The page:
In the phase shown in FIG. 1c, at the phase border 1' of the deposit, the scattering fluid has a cooling effect with respect to the tissue, so that a coagulative effect primarily propagates in the depth of the tissue, and the coagulation layer 5 forms at a distance from the deposit 1. This means a further virtual increase in the active application volume during energy transfer. At the same time, a warming of the quasi-absorption-free scattering fluid deposit 1 takes place due to heat conduction--an energy exchange thus takes place in the boundary layer region symbolized by straight arrows in the figure.
In the phase shown in FIG. 1d, the laser radiation is shut off. The heated total volume of the interactive partial volumes effects an optimum inward expansion of the coagulation necrosis 5, that is, toward the deposit 1, as well as an outward expansion, that is, into the depth of the tissue 2 (clarified by arrows which become thicker at the end).
Control of this thermal obliteration of tissue volumes is effected with the use of two surprisingly discovered phenomena:
1. In vital biological tissues which have blood flow, the metabolism dictates that a specific quantity of CO.sub.2 always be dissolved in the blood; it has been seen that the solubility product of CO.sub.2 in whole human blood is of such a nature that an intermediary expulsion occurs at temperatures above 55 not met, i.e., deeper in the tissue volume. This expulsion of CO.sub.2 in the blood can be proven in a simple manner by the indication of a change in contrast by the ultrasound system used for original positioning of the guide needle, so that the 55 propagation can consequently be followed in real time.
2. Furthermore, it has been seen that water vapor is also formed at a temperature of approximately 95 a viscous water-glycerine-oil mixture or water-methyl cell mixture, so that the consequently-resulting gas bubbles can easily be observed in the fluid deposit in the ultrasound image in order to avoid exceeding the boiling point. When the solubility product is not attained, the water vapor returns immediately to solution, and does not represent an embolism threat.
In a modification shown schematically in FIG. 2, a hollow needle 3A inserted into a body tissue 2 is double-channeled in the form of an integrated fluid light guide such that it has a coaxially-extending inside channel 4A which is surrounded concentrically by an outside channel 6A. In this instance, the inside channel 4A serves as a fluid light guide through which an optically-transparent component 7A of the scattering fluid is conveyed. The outside channel 6A guides a scattering or more highly-viscous component 8A of the fluid toward the distal end of the hollow needle 3A, where a fluid deposit 1A is formed from the two components.
The proximal end of the hollow needle 3A has a branching element 9A, from which a supply line 10A extends toward the inside channel 4A and a supply line 11A extends toward the outside channel 6A.
The inside channel serves in the puncturing phase as a guide shaft for the probing needle for positioning the hollow needle in the region to be treated. The hollow needle 3A is positioned by a puncturing needle, the puncturing needle is subsequently removed and the optically transparent fluid component is applied by way of the supply line 10A and the inside channel 4A, and in a second step the resulting fluid deposit 1A is enriched with scattering medium by way of the line 11A and the outside channel 6A. At the same time, an optical fiber 13A is coupled to the fluid column by way of a compressed seal inside the central channel 4A of the puncturing needle, which then serves as a fluid light guide when laser radiation is coupled in by way of the optical fiber 13A.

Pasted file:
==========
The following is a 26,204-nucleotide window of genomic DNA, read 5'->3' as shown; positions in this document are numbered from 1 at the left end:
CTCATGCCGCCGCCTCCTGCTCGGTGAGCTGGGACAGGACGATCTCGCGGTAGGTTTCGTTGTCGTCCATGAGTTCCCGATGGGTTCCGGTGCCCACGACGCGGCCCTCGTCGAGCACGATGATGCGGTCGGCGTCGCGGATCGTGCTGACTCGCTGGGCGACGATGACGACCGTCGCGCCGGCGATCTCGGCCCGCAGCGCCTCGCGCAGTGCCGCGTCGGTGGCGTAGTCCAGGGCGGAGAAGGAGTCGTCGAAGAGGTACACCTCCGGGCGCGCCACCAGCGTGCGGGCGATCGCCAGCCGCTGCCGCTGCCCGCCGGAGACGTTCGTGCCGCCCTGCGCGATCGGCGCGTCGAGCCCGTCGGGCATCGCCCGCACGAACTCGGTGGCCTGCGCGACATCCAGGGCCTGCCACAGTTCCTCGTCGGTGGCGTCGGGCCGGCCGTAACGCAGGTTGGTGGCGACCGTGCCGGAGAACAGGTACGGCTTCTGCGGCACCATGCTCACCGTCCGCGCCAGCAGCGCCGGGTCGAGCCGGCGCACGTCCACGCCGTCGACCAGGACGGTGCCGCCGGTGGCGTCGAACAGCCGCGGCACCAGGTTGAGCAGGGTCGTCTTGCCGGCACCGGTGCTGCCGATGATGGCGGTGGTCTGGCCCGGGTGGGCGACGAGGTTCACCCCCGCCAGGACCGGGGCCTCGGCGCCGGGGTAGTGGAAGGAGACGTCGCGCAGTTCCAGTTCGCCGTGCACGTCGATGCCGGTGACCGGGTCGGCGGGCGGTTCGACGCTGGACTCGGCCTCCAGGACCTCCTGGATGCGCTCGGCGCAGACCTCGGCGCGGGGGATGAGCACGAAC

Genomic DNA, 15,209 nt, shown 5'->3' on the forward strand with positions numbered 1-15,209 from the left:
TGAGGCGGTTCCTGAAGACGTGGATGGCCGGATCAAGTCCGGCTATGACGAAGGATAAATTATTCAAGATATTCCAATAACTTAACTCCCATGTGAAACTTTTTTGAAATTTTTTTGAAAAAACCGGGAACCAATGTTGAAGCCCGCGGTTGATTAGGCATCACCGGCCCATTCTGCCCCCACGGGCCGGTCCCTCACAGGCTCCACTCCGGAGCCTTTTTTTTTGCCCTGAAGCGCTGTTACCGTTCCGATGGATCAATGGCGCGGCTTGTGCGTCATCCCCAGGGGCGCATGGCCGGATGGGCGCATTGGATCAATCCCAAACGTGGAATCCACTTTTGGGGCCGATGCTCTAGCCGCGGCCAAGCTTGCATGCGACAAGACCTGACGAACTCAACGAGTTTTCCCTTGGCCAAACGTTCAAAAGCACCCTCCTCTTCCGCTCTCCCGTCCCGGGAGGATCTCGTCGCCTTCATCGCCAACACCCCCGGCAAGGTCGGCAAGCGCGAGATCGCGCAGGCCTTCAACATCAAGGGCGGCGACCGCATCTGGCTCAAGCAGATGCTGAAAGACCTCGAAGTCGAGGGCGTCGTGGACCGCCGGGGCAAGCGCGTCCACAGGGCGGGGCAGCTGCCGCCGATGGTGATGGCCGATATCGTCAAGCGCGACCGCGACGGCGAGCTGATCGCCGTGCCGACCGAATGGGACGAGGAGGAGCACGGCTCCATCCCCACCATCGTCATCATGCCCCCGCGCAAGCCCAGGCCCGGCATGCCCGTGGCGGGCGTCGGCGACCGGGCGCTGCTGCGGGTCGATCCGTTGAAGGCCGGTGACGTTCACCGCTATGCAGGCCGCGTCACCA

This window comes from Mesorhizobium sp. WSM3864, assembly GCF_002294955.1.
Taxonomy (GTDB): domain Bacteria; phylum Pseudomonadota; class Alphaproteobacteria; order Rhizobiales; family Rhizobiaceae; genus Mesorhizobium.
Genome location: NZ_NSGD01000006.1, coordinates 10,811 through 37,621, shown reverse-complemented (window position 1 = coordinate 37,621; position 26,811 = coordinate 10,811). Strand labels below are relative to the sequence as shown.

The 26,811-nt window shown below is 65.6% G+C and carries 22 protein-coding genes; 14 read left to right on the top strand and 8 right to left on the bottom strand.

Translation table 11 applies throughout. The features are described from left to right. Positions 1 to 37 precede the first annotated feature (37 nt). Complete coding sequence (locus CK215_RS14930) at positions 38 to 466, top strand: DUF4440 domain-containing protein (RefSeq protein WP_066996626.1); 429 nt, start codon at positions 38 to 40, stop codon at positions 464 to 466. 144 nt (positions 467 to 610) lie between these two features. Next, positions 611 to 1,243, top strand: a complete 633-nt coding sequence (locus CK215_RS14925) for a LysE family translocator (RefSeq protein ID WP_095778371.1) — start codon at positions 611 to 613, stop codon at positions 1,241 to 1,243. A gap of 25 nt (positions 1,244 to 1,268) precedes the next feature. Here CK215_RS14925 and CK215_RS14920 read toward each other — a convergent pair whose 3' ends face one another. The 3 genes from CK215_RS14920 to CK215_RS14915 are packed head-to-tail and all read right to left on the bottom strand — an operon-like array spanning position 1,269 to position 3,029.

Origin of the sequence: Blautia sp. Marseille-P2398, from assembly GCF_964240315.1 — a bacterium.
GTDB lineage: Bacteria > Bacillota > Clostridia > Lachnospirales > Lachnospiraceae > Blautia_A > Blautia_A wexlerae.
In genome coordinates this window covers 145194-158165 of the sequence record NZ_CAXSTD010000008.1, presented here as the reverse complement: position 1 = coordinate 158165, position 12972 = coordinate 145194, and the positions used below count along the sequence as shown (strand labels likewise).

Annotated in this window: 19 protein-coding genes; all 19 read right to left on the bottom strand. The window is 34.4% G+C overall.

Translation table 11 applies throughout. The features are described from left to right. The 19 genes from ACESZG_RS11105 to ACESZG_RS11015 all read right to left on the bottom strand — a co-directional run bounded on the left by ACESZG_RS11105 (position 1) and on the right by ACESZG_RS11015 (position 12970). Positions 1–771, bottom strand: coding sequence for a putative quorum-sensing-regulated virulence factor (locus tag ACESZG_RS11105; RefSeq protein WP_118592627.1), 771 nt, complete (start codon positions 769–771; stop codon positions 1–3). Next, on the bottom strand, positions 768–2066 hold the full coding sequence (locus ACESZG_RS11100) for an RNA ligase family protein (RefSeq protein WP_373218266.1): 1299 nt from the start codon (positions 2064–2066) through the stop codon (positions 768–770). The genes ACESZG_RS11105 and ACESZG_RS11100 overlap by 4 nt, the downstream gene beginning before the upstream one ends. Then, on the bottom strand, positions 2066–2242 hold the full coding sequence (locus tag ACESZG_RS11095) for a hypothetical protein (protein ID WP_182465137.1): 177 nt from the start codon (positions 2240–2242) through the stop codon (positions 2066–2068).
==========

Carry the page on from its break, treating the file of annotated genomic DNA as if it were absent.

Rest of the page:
In a preferred embodiment, a mixture of 80% glycerine and 20% water is used as the transparent carrier fluid, the mixture having a refractive index which is essentially identical to the refractive index of the coupling, laser-light-guiding optical fiber. The light-scattering medium comprises a 2 to 5% oil-water emulsion, for example Intralipid, in a suitable dilution. In this modification, as dictated by structure, there is no longer any contact at all between optical fiber and tissue with the risk of carbonization; rather, the introduction of radiation into the tissue and the resulting deposit are effected a priori by only the fluid itself. A thorough mixing of the two components of scattering medium and transparent carrier substance is effected independently by the occurring thermal fluctuations when the components are acted upon by laser radiation, with the consequence that the laser light exiting the fluid light guide does not directly enter a zone of high scatter, but is gradually scattered to a greater extent in the deposit with an increasing radiation depth. This again leads to an improved introduction of scattered light into the tissue volume to be treated.
FIG. 3 shows a detailed representation in longitudinal section of the end section of a hollow needle 3B which is modified with respect to the hollow needle 3A according to FIG. 2 and includes a throughgoing optical fiber 7B (not shown in the figure) which penetrates up to the distal end. An outside channel 6B which is connected by way of a lateral projecting part 8B to an apparatus (not shown) for the supply of scattering fluid, is sealed by an axially displaceable, fluid-tight sealing cap 14B at the proximal end of the hollow needle 3B. The optical fiber 7B is fixedly connected to the sealing cap 14B. An extension of the fiber end out of the distal end of the hollow needle 3B by approximately 1 to 2 mm and into a scattering fluid deposit created there in advance is possible by means of an axial displacement of the sealing cap (or, in an embodiment which includes a union nut, a rotation of the cap) after the insertion of the hollow needle with the fiber end being pre-adjusted to align with the end of the hollow needle.